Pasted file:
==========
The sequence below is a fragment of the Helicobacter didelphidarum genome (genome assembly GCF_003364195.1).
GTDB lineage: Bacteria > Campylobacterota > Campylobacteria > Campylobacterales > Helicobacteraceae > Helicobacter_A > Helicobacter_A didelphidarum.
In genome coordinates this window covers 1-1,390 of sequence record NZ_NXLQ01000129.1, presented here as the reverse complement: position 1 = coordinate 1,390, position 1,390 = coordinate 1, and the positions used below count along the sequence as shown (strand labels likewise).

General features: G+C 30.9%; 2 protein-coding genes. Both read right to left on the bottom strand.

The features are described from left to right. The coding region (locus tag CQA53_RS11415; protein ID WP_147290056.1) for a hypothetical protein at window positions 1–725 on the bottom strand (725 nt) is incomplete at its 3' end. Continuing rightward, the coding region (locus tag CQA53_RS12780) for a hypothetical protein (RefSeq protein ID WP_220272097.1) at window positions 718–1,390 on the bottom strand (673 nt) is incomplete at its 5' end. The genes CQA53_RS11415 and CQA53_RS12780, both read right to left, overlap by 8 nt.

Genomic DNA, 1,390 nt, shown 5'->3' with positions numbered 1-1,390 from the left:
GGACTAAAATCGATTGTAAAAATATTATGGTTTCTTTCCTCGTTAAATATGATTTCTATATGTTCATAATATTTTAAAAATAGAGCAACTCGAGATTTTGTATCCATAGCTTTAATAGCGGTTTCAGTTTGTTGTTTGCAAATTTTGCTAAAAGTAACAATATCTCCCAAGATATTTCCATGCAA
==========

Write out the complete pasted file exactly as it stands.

The sequence below is a fragment of the Helicobacter didelphidarum genome (genome assembly GCF_003364195.1).
GTDB lineage: Bacteria > Campylobacterota > Campylobacteria > Campylobacterales > Helicobacteraceae > Helicobacter_A > Helicobacter_A didelphidarum.
In genome coordinates this window covers 1-1,390 of sequence record NZ_NXLQ01000129.1, presented here as the reverse complement: position 1 = coordinate 1,390, position 1,390 = coordinate 1, and the positions used below count along the sequence as shown (strand labels likewise).

General features: G+C 30.9%; 2 protein-coding genes. Both read right to left on the bottom strand.

The features are described from left to right. The coding region (locus tag CQA53_RS11415; protein ID WP_147290056.1) for a hypothetical protein at window positions 1–725 on the bottom strand (725 nt) is incomplete at its 3' end. Continuing rightward, the coding region (locus tag CQA53_RS12780) for a hypothetical protein (RefSeq protein ID WP_220272097.1) at window positions 718–1,390 on the bottom strand (673 nt) is incomplete at its 5' end. The genes CQA53_RS11415 and CQA53_RS12780, both read right to left, overlap by 8 nt.

Genomic DNA, 1,390 nt, shown 5'->3' with positions numbered 1-1,390 from the left:
GGACTAAAATCGATTGTAAAAATATTATGGTTTCTTTCCTCGTTAAATATGATTTCTATATGTTCATAATATTTTAAAAATAGAGCAACTCGAGATTTTGTATCCATAGCTTTAATAGCGGTTTCAGTTTGTTGTTTGCAAATTTTGCTAAAAGTAACAATATCTCCCAAGATATTTCCATGCAA